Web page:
poorly placed holiday apostrophes

Yesterday I mentioned my frustration with (what should be known as) Mothers’ Day being touted as Mother’s Day.  That’s just wrong.  Now, in that day belonging to Saint Patrick, the apostrophe shall come before the “s.”  The same with Lincoln’s Birthday. But when our intent is to celebrate mothers everywhere (plural), clearly the holiday should be referred to as Mothers’ Day.  On this I will not budge.


“So,” I thought to myself, “how many of our other holidays have been ruined by poor punctuation?”  Well…here’s a list* to at least get us started:

  • Fathers’ Day — Of course.
  • Valentines’ Day — Admittedly, this holiday was originally named for Saint Valentine (rightfully making it Valentine’s Day), however we no longer seem to use it this way (as we’ve dropped the “Saint” and refer to romantic interests as our “valentines”).  It’s also understandable that we’d use the singular valentine in that, presumably, most people celebrate this holiday with only one valentine.**  All of this said, though, I’m leaving the holiday where I’ve placed it.
  • April Fools’ Day — While the public seems to be 50/50 on where to place the apostrophe in the day which commemorates trickery, I had to include it because… well, how great is it to think about everyone in the United States celebrating the life of one very bumbling idiot.  Yeah, that would make an especially interesting holiday.
  • Patriots’ Day — What?!  You thought this list was only going to include holidays we actually celebrate?
  • Veterans’ Day — I’m not sure of their reasoning, but most people celebrating (the holiday formerly known as) Armistice Day  leave the apostrophe out altogether.
  • Bosses’ Day — Thanks to AmberO for submitting the day on which we pay tribute to those who sign our checks.  You know, this one gets the Brett Harrison Award for Most People Getting It Wrong.  There are very few of us willing to add two letters AND move an apostrophe in order to make a holiday word plural.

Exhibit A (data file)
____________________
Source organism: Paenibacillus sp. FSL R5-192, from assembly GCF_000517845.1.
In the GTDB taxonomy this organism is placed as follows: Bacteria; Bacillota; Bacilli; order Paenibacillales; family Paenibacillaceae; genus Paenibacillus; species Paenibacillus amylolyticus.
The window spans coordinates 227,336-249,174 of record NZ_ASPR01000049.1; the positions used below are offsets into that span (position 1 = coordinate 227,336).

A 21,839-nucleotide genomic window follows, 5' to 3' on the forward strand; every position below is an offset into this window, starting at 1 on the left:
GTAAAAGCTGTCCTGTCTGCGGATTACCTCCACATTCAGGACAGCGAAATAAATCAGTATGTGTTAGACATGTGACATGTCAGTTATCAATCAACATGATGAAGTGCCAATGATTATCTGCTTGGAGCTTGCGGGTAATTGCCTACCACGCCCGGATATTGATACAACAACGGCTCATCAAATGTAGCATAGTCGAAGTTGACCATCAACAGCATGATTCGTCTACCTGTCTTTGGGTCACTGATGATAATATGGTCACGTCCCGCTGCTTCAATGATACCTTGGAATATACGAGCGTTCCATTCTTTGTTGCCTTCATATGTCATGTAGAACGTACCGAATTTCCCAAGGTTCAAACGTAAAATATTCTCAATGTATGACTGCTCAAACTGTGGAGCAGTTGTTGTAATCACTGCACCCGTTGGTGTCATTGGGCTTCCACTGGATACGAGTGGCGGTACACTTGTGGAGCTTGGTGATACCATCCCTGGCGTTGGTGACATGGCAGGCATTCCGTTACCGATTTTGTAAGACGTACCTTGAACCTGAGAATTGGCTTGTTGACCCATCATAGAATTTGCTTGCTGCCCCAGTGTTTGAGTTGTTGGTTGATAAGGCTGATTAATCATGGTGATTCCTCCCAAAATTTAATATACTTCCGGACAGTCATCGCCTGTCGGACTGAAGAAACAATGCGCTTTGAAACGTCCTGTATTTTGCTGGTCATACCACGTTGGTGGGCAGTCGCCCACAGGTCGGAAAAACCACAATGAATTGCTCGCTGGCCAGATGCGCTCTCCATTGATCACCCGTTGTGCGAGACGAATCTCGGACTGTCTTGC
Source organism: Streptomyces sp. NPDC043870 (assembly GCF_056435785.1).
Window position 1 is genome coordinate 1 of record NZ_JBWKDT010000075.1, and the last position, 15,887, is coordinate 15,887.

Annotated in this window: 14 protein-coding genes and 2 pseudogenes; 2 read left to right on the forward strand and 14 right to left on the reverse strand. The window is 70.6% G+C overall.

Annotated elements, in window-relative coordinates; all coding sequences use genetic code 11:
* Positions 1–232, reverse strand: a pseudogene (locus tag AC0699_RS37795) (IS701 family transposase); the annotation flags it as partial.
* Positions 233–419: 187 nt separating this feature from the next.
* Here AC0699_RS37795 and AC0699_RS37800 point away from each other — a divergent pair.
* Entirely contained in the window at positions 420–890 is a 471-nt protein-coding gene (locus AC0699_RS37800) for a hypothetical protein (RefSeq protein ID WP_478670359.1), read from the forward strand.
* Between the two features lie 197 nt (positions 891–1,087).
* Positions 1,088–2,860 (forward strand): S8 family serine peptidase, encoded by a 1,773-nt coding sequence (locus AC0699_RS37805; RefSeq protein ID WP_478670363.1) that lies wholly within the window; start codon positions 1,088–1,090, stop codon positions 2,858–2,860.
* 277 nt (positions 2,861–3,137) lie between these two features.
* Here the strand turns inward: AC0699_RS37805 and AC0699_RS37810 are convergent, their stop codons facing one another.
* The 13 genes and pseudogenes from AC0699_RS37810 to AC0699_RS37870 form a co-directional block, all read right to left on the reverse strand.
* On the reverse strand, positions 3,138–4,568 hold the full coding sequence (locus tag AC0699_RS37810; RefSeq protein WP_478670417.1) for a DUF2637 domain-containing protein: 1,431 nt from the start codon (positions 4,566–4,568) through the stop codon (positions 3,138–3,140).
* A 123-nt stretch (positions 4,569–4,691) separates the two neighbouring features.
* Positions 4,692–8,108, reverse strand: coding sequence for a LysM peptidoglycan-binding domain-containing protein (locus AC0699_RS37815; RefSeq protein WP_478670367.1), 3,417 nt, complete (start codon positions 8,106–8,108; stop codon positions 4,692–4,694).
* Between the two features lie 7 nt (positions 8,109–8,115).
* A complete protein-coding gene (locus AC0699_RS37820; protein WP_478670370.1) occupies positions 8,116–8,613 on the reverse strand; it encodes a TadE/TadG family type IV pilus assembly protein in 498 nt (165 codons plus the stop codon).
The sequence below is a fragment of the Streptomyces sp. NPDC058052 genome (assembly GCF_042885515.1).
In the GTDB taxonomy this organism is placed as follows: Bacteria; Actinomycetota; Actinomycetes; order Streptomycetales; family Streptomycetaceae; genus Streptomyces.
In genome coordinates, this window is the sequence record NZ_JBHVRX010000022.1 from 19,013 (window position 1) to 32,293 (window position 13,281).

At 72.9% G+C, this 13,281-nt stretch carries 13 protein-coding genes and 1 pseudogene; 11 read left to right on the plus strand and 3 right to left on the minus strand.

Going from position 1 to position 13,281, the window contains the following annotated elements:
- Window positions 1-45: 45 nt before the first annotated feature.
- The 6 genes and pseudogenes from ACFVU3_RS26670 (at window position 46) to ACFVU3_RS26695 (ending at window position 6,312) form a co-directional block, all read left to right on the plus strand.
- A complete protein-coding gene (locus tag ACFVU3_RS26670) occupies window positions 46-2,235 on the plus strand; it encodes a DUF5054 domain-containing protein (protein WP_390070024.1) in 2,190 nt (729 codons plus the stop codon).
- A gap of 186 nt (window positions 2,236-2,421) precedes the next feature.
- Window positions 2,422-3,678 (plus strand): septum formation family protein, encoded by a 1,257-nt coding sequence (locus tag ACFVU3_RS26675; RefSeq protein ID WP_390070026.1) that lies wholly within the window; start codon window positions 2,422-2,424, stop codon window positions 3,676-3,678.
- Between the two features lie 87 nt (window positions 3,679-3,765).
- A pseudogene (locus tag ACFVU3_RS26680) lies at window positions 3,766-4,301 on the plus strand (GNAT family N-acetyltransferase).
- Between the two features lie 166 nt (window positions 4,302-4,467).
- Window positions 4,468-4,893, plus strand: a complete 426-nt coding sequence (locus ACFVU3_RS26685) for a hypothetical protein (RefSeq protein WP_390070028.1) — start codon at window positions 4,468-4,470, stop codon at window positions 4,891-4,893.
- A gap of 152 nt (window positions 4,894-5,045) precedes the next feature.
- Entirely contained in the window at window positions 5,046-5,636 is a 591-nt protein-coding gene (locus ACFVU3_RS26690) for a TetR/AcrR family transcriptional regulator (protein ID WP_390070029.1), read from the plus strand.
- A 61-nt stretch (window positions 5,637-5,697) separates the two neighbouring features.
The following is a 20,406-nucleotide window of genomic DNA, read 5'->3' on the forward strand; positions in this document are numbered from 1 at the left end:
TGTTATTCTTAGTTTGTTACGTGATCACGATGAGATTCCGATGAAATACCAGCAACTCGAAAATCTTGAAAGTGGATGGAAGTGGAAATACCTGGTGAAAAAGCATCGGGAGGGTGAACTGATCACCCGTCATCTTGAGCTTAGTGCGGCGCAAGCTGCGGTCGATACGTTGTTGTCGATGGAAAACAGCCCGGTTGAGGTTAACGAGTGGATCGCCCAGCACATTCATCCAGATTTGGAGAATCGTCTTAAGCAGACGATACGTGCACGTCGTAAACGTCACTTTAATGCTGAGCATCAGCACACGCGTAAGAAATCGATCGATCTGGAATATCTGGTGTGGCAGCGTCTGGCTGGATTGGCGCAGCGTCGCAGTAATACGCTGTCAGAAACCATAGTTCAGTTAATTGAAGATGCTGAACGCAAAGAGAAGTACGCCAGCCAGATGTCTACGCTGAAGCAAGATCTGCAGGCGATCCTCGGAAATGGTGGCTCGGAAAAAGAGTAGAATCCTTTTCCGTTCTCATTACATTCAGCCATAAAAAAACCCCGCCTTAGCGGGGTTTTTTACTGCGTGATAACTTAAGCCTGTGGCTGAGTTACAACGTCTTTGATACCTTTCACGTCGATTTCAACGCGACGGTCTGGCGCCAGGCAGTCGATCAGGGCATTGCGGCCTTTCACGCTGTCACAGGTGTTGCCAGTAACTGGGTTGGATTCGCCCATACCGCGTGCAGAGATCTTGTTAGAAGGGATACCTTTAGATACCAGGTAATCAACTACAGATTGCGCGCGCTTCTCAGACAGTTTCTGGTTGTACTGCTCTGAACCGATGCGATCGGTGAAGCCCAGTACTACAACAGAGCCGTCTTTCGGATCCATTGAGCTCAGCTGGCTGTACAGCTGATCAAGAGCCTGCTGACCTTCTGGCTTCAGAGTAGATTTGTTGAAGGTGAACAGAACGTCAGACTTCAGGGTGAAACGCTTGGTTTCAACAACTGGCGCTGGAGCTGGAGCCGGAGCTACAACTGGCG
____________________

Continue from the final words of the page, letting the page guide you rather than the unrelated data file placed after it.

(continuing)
• Secretaries’ Day — Call me old-fashioned, but is Administrative Professionals’ Day really an improvement?
  • Good’s Friday — How upset would Mr. Good be, after all, if he were still alive to see us use his name as if it were merely a commonplace adjective?  How dare we drop both an apostrophe and an ‘s.’


Where we’ve — more or less — gotten it right:

  • Presidents’ Day — It’s surprising how often this one is listed without any apostrophe at all, but its usage generally includes an after apostrophe.
  • All Saints’ Day — Yeah, it’s a lot easier for people to get correct when you throw the word “all” in front.  Perhaps we should celebrate “All Mothers’ Day,” “All April Fools’ Day,” or “All Cotton Candy Lovers’ Day.”***
  • National Doctors’ Day — This one made the list based on its**** proper use of punctuation.  However, I do find the word “national” to be quite superfluous.  It makes it sound as if we’re only honoring those doctors who work for the government.  Perhaps this comes with healthcare reform?  Or it could merely be a remnant of our country’s communist origins?   [Also, do we really need to pay tribute on a given day to those working in an occupation which is praised every day?]


What other holidays should have made one list or the other?  Do you have a special punctuation pet peeve?  [My other one has to do with the serial comma: my favorite animals, the oxford comma and you.]

*My observations are based merely upon popular usage — as determined by a few quick — and quite unscientific — google searches.

**I know, I know… you say it’s the same with Mothers’ Day.  Not true.  It is common for an individual to, on Mothers’ Day, recognize his mother, mother-in-law, step-mother, wife, and maybe even grandmother.  Also, he’s likely to tell his friends who are mothers, “Happy Mothers’ Day.”  Entire churches honor all of the mothers present on this great Sunday in May — as do restaurants who want their money.  But rarely does an individual celebrate more than one person on Valentines’ Day.  I still hold, though, that valentines should indeed be plural.

***Hey, as long as we’re making up holidays and putting it to the man….

****Speaking of proper punctuation, please take note at the difference between it’s and its.


Filed under slightly humorous or amusing?

2 responses to “poorly placed holiday apostrophes

  1. Cute post. But more importantly, the updated pic is all kinds of fabulous. Baylor is HANDS DOWN the happiest little girl in the world, and I promise Harper is ready for the world (put her down, I bet she busts a dance move and then challenges you to keep up with her on your morning runs).

    Christie looks great, you look happy. Geita serves you well.

  2. Amy

    If I’m texting, I don’t bother with the apostrophe at all!

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